Triathlon Transition Tips

A group of people with bags in front of them.

If you are getting ready for your first season of triathlon, you may be wondering what exactly needs to happen when you are in transition from one segment to the next. If you’ve been doing this a while, and can’t seem to nail a fast transition – you may be wondering – how can I make it faster, more efficient? 

T1 – or transition 1 – refers to the shift from the swim to the bike. T2 – or transition 2 – refers to the shift from the bike to the run. While you will be doing some slightly different things in each of these transtions, the overall goal is to be as quick as you can be – while still being efficient. A fast transition that doesn’t allow you to grab everything you need (like your helmet!) isn’t a good transition.

Whatever your race day goals may be, we know you don’t want to spend unnecessary time hanging out in transition. So, here are some of our top tips and tricks for speedy and efficient transitions. While these tips are geared toward beginners, we think some experienced triathletes might like the refresher as well. 🙂

1.    Layout & Finding Your Spot

A quick and efficient transition begins with preparation before the race begins.

Arrive onsite early enough that you can do a walk-through of the transition area, figuring out where you come in and go out for T1 (transition from swim to bike), and where you come in and go out for T2 (transition from bike to run).

You should count how many rows over you are from all the entrances and exits, so you can easily find your row. It can be quite chaotic, so this can save valuable time. If you aren’t sure of the flow of traffic, ask a volunteer. Be sure you understand which direction you need to run to get to/from your area to head out on the bike, and then on the run. Many times, the exit/entrance for the bike could be different from the run.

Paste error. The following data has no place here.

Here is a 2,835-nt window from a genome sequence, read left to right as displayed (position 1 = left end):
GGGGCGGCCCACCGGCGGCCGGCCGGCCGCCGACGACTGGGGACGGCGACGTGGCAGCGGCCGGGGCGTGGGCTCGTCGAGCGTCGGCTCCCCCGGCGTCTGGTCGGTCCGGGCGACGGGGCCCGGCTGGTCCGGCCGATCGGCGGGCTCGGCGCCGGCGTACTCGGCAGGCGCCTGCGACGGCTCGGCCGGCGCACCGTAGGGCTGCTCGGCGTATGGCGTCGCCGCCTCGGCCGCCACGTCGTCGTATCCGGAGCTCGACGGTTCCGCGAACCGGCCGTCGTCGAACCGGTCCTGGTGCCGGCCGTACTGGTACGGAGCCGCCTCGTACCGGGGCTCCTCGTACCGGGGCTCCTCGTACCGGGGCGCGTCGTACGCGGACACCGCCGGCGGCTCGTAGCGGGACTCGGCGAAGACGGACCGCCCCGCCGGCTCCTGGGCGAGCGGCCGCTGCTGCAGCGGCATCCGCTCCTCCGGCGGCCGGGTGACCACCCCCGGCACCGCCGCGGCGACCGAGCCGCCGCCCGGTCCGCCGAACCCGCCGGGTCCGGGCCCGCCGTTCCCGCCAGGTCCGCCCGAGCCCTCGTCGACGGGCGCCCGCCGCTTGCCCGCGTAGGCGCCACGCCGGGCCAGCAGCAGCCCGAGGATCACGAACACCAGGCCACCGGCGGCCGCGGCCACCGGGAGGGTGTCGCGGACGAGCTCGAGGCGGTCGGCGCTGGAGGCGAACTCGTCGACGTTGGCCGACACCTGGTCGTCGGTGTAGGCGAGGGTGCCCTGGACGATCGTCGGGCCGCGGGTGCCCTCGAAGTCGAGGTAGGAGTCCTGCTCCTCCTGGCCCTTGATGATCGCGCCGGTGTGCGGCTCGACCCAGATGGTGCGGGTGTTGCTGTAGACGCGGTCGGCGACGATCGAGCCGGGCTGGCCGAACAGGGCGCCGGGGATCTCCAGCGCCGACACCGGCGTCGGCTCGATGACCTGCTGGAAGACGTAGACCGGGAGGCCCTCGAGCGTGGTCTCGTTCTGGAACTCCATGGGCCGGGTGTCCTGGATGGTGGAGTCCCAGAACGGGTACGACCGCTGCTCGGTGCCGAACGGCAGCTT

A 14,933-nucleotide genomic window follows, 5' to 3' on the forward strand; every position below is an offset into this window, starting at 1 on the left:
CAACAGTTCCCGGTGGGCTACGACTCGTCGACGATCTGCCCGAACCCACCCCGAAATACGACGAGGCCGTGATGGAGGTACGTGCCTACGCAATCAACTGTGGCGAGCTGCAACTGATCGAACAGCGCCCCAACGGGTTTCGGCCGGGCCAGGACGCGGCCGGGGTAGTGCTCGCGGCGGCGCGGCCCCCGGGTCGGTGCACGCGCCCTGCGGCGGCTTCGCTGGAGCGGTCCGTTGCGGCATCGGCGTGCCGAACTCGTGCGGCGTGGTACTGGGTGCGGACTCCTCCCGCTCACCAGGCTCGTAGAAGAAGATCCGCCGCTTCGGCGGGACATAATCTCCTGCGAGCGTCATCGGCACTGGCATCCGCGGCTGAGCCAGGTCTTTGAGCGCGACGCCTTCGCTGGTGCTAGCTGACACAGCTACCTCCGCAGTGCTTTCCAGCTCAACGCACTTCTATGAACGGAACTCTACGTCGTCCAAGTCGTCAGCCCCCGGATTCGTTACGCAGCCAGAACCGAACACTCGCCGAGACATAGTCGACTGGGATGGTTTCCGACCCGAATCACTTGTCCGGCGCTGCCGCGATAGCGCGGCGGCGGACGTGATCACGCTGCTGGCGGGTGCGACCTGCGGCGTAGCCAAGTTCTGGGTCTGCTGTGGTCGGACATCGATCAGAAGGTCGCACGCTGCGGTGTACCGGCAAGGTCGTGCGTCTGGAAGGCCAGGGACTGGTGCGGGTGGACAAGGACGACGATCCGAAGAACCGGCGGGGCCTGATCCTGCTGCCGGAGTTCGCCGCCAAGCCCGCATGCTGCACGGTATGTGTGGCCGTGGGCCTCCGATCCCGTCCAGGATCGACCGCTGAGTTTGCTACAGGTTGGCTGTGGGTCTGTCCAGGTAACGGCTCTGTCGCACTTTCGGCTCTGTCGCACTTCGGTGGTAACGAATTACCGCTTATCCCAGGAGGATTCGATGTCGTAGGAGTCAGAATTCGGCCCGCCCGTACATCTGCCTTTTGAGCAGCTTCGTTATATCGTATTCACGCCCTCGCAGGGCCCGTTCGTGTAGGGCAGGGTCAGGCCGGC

If possible, tie a bright ribbon to your transition area so you can easily detect it as you run down the row.

Identify any landmarks that are in line with your area, to make it easier to find it.

2.    Setting up your area—general

You don’t have much space in transition – so don’t plan on spreading out too much. Keep your gear needs simple – to that which is necessary.

You can lay a towel on the ground to demarcate your space. This should not be a huge towel. I like to use a standard bath towel, folded in half (or smaller).

You may want to bring another towel to wipe your feet if the run from the water is particularly sandy. Some people also like to bring a bucket with water, but that often takes up a lot of space, wastes time, and can get all of your gear wet, so we don’t recommend it.

As you set up your area, keep the two transitions as distinct as possible. Keep your bike gear together, and keep your run gear together. For both transitions, you can place any loose items in a Ziploc bag so you can grab them easily. 

Note: for Ironman 140.6 triathlons, transition is a “clean” area, which means that you do not keep your gear at the same location as your bike. You use bags and grab them before you head to your bike. See the image below.

Most other transitions do NOT have a clean area, which means your gear will be laid out right at your bike location.

This image shows you what the rows of bags look like at Ironman Lake Placid. The bike bags (containing all T1 items) are hung on the top row, and the run bags (with all T2 items) are hung on the bottom row. Notice some have used plastic cups as a way to keep rain out of the bags (it also makes your bag a little easier to spot).

3.    Setting up your area – T1